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Social Media and Family Law

July 25, 2023

Social Media and Family Law

Whilst social media is a fantastic tool for connection and support, particularly when people are going through difficult times, posting about your separation can be very problematic.


Nowadays, rarely do we come across a matter in Court that does not involve screenshots of Facebook and Instagram posts, copies of messages exchanged through apps such as Messenger or WhatsApp or videos of posts on Snapchat which the user assumed would have disappeared in five seconds. Whilst on the surface these kinds of interactions may seem harmless, they are often used in family law as evidence of things such as drug and alcohol use, mental ill-health or extravagant spending despite claims in court of financial hardship which can often impact decisions about parental responsibility, your ability to co-parent and facilitate a relationship between your children and the other parent, spousal maintenance and whether or not a de facto relationship existed.


The best way to protect yourself against this is to be mindful of what you’re posting in the first place – even if you think you have blocked your ex and any allies they may have! Although posts can be deleted after the event, you never know who has taken a cheeky screenshot “just in case”. Furthermore, the act of deleting a post itself can be considered tampering with evidence and/or be interpreted as a sign of guilt.


If you are involved in family law proceedings, Section 121 of the Family Law Act makes it an offence to publish information about the proceedings that enables a party or a witness to be identified. This includes information such as names, addresses and the like but also descriptions of people, their employment, their relationships with others and property they own or are associated with.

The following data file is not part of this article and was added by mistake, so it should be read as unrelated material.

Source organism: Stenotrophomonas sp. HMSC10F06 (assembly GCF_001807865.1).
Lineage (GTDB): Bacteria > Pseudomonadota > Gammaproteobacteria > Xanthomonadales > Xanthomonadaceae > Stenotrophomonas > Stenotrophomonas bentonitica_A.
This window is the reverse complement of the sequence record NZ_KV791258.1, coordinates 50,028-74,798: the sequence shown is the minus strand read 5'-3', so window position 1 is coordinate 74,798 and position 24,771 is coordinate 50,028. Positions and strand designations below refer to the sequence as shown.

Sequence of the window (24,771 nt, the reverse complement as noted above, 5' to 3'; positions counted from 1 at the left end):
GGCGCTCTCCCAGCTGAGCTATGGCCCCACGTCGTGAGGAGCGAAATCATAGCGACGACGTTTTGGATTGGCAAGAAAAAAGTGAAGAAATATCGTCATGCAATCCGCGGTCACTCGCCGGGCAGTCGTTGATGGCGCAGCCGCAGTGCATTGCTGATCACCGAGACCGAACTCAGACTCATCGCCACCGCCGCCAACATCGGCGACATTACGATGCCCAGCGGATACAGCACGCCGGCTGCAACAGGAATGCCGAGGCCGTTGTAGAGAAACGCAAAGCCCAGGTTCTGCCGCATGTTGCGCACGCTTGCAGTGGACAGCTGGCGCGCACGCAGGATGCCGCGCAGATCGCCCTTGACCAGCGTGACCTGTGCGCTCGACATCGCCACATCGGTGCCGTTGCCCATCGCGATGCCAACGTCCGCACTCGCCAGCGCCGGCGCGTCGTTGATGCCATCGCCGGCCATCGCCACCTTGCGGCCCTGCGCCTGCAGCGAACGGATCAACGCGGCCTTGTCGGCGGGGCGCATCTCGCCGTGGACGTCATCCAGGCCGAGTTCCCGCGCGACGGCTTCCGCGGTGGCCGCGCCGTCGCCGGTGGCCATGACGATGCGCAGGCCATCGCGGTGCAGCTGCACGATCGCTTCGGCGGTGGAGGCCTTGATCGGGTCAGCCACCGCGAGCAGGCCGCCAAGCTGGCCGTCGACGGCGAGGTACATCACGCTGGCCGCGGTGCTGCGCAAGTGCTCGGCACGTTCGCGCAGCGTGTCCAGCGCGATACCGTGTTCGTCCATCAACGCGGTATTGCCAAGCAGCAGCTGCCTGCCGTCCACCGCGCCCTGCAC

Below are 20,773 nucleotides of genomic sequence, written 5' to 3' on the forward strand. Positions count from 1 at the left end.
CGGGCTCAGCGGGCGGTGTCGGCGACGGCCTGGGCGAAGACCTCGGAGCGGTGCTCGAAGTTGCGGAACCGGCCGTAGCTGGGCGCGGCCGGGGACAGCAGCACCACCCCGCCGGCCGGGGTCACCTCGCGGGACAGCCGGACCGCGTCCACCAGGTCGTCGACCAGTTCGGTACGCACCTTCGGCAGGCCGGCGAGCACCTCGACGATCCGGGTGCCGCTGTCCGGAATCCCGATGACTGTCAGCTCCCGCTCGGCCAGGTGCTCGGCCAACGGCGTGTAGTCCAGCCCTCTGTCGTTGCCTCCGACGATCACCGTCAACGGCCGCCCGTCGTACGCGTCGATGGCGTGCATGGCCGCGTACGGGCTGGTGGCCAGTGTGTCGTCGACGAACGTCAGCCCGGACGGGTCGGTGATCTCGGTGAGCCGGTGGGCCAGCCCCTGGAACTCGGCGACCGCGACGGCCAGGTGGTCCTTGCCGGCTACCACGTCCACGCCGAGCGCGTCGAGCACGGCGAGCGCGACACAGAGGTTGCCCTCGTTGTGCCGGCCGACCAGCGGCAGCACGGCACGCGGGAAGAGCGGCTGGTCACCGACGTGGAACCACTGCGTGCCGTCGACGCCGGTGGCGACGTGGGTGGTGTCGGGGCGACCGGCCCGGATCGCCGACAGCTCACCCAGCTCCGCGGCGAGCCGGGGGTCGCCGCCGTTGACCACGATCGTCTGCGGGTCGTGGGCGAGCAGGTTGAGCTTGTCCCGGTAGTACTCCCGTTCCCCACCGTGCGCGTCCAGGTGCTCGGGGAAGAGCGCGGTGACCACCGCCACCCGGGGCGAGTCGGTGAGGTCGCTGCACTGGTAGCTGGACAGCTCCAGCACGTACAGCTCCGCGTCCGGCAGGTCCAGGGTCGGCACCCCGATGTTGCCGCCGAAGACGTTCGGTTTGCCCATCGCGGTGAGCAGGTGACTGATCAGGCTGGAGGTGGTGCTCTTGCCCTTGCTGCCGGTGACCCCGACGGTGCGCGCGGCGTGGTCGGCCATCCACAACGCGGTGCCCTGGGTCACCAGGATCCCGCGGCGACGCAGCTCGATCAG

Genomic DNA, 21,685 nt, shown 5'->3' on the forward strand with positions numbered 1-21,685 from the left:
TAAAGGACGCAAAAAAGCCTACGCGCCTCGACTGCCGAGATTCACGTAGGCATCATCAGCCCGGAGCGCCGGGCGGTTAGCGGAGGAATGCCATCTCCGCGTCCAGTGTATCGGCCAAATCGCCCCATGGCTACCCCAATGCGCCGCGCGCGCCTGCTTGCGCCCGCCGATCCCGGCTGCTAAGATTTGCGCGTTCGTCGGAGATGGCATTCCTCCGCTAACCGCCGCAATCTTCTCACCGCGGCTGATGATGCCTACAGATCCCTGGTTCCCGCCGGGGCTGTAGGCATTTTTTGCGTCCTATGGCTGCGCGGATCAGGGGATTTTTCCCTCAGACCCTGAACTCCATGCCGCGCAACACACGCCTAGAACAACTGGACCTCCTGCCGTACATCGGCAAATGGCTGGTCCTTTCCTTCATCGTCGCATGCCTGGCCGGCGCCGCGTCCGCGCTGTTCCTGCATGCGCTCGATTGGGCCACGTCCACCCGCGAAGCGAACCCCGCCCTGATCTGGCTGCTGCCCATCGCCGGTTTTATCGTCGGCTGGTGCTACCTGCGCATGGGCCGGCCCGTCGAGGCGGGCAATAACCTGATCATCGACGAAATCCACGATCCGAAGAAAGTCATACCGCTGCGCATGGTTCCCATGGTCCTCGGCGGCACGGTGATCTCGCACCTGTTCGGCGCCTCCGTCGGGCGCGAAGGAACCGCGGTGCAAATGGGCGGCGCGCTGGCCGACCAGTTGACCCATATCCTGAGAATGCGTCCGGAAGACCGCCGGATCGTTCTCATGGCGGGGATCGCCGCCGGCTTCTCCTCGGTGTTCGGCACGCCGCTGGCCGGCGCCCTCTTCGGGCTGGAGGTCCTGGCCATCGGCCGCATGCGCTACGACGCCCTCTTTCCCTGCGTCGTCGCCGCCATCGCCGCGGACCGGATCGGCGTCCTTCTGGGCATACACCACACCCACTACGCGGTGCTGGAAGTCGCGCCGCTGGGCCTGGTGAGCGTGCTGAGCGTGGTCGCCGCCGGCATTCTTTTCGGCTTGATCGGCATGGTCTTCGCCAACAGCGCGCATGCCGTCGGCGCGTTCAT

Publishing information about family law proceedings (whether online, on the radio or TV or by other means) is a serious offence and carries a penalty of up to 12 months imprisonment. Importantly, it must be noted that ignorance of the existence of the law against publishing information is not a defence and people can be charged even if they believed they were acting in good faith.


Recent examples of matters which have been referred to the Australian Federal Police for prosecution include:

  1. In a matter decided in 2021, a father had a camera man attend various court events with him, including his psychiatric assessment, recorded the family report interviews and later aired the “documentary” he had commissioned about the matter at a public cinema event. The father had also made concerning posts on social media, including a picture of him holding a photograph of the children, copies of text messages the children had sent to him and participated in a podcast where he discussed the proceedings and the opinions of the experts involved in the matter.  The Court found that the father demonstrated a complete lack of insight into the damaging impact on the children of being exposed to parental conflict and an inability to prioritise the best interests of the children over his war against their mother, considered the father’s actions to be a serious breach of Section 121 and referred the father for criminal prosecution. In terms of the parenting matter, the mother was awarded sole parental responsibility and the father as restrained from having any contact or communication with the children unless initiated by them; and
  2. In 2020, a father’s new wife (who was not a party to the proceedings herself) was referred to the AFP after uploading videos of one of the children saying negative things about their mother and step-father in an attempt to entice people to donate money to fund the father’s legal costs. The wife also sent complaints to a number of people and media outlets including hers, the father’s and the children’s full names and dates of birth. In this matter, the Court found that the toxic nature of the parents’ relationship (evidenced in part by the new wife’s conduct) would make joint parental responsibility impossible.


If you want further information about what can and cannot be used against you as evidence in Court or if you think your ex has breached Section 121, contact Umbrella Family Law today via phone (03) 9279 6800 or email at theteam@umbrellafamilylaw.com.au.

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